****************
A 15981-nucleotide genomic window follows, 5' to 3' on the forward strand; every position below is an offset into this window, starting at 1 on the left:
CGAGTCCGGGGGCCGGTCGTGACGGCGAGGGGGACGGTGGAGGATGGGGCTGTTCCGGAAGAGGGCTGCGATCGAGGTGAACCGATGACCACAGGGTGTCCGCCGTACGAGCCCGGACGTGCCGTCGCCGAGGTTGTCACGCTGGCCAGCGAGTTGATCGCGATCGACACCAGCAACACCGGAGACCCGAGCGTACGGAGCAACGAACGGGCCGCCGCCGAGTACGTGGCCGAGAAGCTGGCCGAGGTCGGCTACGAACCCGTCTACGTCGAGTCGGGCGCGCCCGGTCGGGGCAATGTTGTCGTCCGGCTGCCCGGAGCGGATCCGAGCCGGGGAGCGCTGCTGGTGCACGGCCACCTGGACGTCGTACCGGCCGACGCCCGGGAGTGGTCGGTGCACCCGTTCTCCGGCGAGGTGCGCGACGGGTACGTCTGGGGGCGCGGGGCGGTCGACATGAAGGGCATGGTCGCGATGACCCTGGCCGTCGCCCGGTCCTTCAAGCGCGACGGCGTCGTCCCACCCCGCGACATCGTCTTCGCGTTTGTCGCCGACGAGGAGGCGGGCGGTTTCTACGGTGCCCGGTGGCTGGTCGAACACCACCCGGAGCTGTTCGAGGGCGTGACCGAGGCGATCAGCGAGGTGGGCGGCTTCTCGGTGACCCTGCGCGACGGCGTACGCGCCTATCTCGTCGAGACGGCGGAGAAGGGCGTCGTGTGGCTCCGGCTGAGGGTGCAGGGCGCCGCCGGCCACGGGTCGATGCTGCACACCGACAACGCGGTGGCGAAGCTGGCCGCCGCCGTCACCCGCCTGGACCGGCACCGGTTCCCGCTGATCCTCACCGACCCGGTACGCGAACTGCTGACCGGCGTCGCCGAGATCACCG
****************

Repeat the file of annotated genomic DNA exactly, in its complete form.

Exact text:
A 15981-nucleotide genomic window follows, 5' to 3' on the forward strand; every position below is an offset into this window, starting at 1 on the left:
CGAGTCCGGGGGCCGGTCGTGACGGCGAGGGGGACGGTGGAGGATGGGGCTGTTCCGGAAGAGGGCTGCGATCGAGGTGAACCGATGACCACAGGGTGTCCGCCGTACGAGCCCGGACGTGCCGTCGCCGAGGTTGTCACGCTGGCCAGCGAGTTGATCGCGATCGACACCAGCAACACCGGAGACCCGAGCGTACGGAGCAACGAACGGGCCGCCGCCGAGTACGTGGCCGAGAAGCTGGCCGAGGTCGGCTACGAACCCGTCTACGTCGAGTCGGGCGCGCCCGGTCGGGGCAATGTTGTCGTCCGGCTGCCCGGAGCGGATCCGAGCCGGGGAGCGCTGCTGGTGCACGGCCACCTGGACGTCGTACCGGCCGACGCCCGGGAGTGGTCGGTGCACCCGTTCTCCGGCGAGGTGCGCGACGGGTACGTCTGGGGGCGCGGGGCGGTCGACATGAAGGGCATGGTCGCGATGACCCTGGCCGTCGCCCGGTCCTTCAAGCGCGACGGCGTCGTCCCACCCCGCGACATCGTCTTCGCGTTTGTCGCCGACGAGGAGGCGGGCGGTTTCTACGGTGCCCGGTGGCTGGTCGAACACCACCCGGAGCTGTTCGAGGGCGTGACCGAGGCGATCAGCGAGGTGGGCGGCTTCTCGGTGACCCTGCGCGACGGCGTACGCGCCTATCTCGTCGAGACGGCGGAGAAGGGCGTCGTGTGGCTCCGGCTGAGGGTGCAGGGCGCCGCCGGCCACGGGTCGATGCTGCACACCGACAACGCGGTGGCGAAGCTGGCCGCCGCCGTCACCCGCCTGGACCGGCACCGGTTCCCGCTGATCCTCACCGACCCGGTACGCGAACTGCTGACCGGCGTCGCCGAGATCACCG